Sometimes, YA books can really hit a low by smacking every cliche on the cliche tree. With Into Aether, unfortunately, we have a really unpleasant book. Insta luv, bratty and unlikable main character, super perfect boy who inexplicably thinks poor behavior is attractive, ill defined world, and logic holes you could pilot a blimp through. This isn’t even steampunk!
Story: Theo is your average every day raging hormone obnoxious teen – a little speshul princess who spends all day on the cellphone gossiping with her bestie and who thinks the world owes her everything. When her mother doesn’t return from a business trip overseas, she decides to take a mysterious and unknown person’s offer to fly across the world to ‘get’ her mother. She brings along her clueless Aunt, who is also raging with hormones and hitting on a hot chauffeur. But lo and behold, they are taken to a mysterious island with Irish fae trappings. Because Theo is speshul – fortunately, there is a hot emerald eyed Irish ‘prince’ to gawk at and be rude to while expecting to be fawned upon.
Early in the book, when Theo is flying to a foreign country and should be worried about her mother, she is instead wandering what it would be like to kiss the hot guy who randomly showed up at her door. That pretty much was the rest of the book – a middle grade level ‘adventure’ that makes no sense and demonstrates really poor character building. Granted, we all expect teens to be contrary. But we should also be able to respect their decisions and at least see creative writing to explain speshulness or attraction. None of that was to be found here – it was like reading a story glorifying the most obnoxious, annoying, and mean popular girls in high school. Because hey, let’s make them unique snowflakes by giving them a random history in generic Irish mythology.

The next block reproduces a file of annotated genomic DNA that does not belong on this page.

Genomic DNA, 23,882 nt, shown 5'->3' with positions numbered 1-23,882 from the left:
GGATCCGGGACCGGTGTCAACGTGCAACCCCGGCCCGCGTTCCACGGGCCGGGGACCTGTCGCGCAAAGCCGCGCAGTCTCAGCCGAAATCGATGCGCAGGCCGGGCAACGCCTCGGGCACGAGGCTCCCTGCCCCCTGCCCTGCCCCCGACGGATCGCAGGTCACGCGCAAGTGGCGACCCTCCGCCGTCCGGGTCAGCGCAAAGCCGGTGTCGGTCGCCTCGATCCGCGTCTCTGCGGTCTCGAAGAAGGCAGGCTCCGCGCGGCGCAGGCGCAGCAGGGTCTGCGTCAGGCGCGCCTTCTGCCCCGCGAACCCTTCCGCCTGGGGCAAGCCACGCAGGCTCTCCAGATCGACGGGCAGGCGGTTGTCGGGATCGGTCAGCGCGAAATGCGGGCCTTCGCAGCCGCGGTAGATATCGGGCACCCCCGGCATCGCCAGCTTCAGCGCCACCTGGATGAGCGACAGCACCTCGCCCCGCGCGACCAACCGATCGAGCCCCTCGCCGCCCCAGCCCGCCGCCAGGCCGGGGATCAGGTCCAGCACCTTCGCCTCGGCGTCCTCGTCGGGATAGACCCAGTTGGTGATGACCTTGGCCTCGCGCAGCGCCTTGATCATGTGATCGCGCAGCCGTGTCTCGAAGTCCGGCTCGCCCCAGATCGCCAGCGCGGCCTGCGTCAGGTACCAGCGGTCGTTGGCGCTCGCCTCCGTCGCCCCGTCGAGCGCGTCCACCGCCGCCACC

The ‘aether’ in the title and the blimp cover are misleading. This really isn’t steampunk and I don’t believe the author has a grasp of the concept or the milieu. Setting a ‘hidden’ steampunkish island in modern trapping is egregious and makes little sense. The allure of steampunk is its historical basis and that the modern world never developed as it did with gas engines and electricity. So I was left wholly unimpressed with the randomness of the world building.
About half way through, I began to skim just to get to the end. I disliked all the characters, the smarmy plot, and unimaginative writing. The characters were so two dimensional as to be paper thin. Reviewed from an advance reader copy provided by the publisher.